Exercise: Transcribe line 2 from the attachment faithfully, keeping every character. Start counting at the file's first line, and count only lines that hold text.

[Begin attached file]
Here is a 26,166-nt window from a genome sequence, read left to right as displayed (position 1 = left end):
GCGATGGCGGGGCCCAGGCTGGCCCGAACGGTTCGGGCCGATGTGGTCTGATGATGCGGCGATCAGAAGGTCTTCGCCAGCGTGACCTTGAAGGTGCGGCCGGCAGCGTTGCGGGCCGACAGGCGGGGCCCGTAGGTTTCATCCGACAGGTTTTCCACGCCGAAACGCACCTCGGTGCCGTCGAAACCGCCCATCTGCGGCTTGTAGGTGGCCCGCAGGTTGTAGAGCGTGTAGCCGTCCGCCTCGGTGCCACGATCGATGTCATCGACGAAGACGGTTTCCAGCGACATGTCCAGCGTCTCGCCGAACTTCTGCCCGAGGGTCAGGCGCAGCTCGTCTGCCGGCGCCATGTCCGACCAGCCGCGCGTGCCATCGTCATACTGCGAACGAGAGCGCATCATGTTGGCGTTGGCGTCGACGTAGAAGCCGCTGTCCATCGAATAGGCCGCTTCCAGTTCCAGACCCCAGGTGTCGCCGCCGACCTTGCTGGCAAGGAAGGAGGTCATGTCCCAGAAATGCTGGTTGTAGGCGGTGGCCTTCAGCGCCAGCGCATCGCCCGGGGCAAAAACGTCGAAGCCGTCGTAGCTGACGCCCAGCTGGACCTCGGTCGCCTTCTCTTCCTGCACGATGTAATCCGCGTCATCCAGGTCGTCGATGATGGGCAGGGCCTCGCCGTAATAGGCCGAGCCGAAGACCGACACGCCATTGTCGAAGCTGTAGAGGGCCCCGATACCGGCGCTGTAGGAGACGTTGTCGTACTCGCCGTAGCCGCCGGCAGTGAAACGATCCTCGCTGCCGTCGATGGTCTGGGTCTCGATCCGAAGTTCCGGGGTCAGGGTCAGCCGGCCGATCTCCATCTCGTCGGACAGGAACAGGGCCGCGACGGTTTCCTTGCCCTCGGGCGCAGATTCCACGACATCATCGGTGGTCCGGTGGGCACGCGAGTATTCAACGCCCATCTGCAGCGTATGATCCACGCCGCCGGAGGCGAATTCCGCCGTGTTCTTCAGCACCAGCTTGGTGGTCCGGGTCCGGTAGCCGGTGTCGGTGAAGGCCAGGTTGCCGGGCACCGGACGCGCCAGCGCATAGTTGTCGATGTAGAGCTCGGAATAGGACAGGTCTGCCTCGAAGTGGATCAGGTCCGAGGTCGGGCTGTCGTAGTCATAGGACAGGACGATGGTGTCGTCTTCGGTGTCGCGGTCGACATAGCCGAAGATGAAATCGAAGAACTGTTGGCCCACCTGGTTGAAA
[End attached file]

GCGATGGCGGGGCCCAGGCTGGCCCGAACGGTTCGGGCCGATGTGGTCTGATGATGCGGCGATCAGAAGGTCTTCGCCAGCGTGACCTTGAAGGTGCGGCCGGCAGCGTTGCGGGCCGACAGGCGGGGCCCGTAGGTTTCATCCGACAGGTTTTCCACGCCGAAACGCACCTCGGTGCCGTCGAAACCGCCCATCTGCGGCTTGTAGGTGGCCCGCAGGTTGTAGAGCGTGTAGCCGTCCGCCTCGGTGCCACGATCGATGTCATCGACGAAGACGGTTTCCAGCGACATGTCCAGCGTCTCGCCGAACTTCTGCCCGAGGGTCAGGCGCAGCTCGTCTGCCGGCGCCATGTCCGACCAGCCGCGCGTGCCATCGTCATACTGCGAACGAGAGCGCATCATGTTGGCGTTGGCGTCGACGTAGAAGCCGCTGTCCATCGAATAGGCCGCTTCCAGTTCCAGACCCCAGGTGTCGCCGCCGACCTTGCTGGCAAGGAAGGAGGTCATGTCCCAGAAATGCTGGTTGTAGGCGGTGGCCTTCAGCGCCAGCGCATCGCCCGGGGCAAAAACGTCGAAGCCGTCGTAGCTGACGCCCAGCTGGACCTCGGTCGCCTTCTCTTCCTGCACGATGTAATCCGCGTCATCCAGGTCGTCGATGATGGGCAGGGCCTCGCCGTAATAGGCCGAGCCGAAGACCGACACGCCATTGTCGAAGCTGTAGAGGGCCCCGATACCGGCGCTGTAGGAGACGTTGTCGTACTCGCCGTAGCCGCCGGCAGTGAAACGATCCTCGCTGCCGTCGATGGTCTGGGTCTCGATCCGAAGTTCCGGGGTCAGGGTCAGCCGGCCGATCTCCATCTCGTCGGACAGGAACAGGGCCGCGACGGTTTCCTTGCCCTCGGGCGCAGATTCCACGACATCATCGGTGGTCCGGTGGGCACGCGAGTATTCAACGCCCATCTGCAGCGTATGATCCACGCCGCCGGAGGCGAATTCCGCCGTGTTCTTCAGCACCAGCTTGGTGGTCCGGGTCCGGTAGCCGGTGTCGGTGAAGGCCAGGTTGCCGGGCACCGGACGCGCCAGCGCATAGTTGTCGATGTAGAGCTCGGAATAGGACAGGTCTGCCTCGAAGTGGATCAGGTCCGAGGTCGGGCTGTCGTAGTCATAGGACAGGACGATGGTGTCGTCTTCGGTGTCGCGGTCGACATAGCCGAAGATGAAATCGAAGAACTGTTGGCCCACCTGGTTGAAA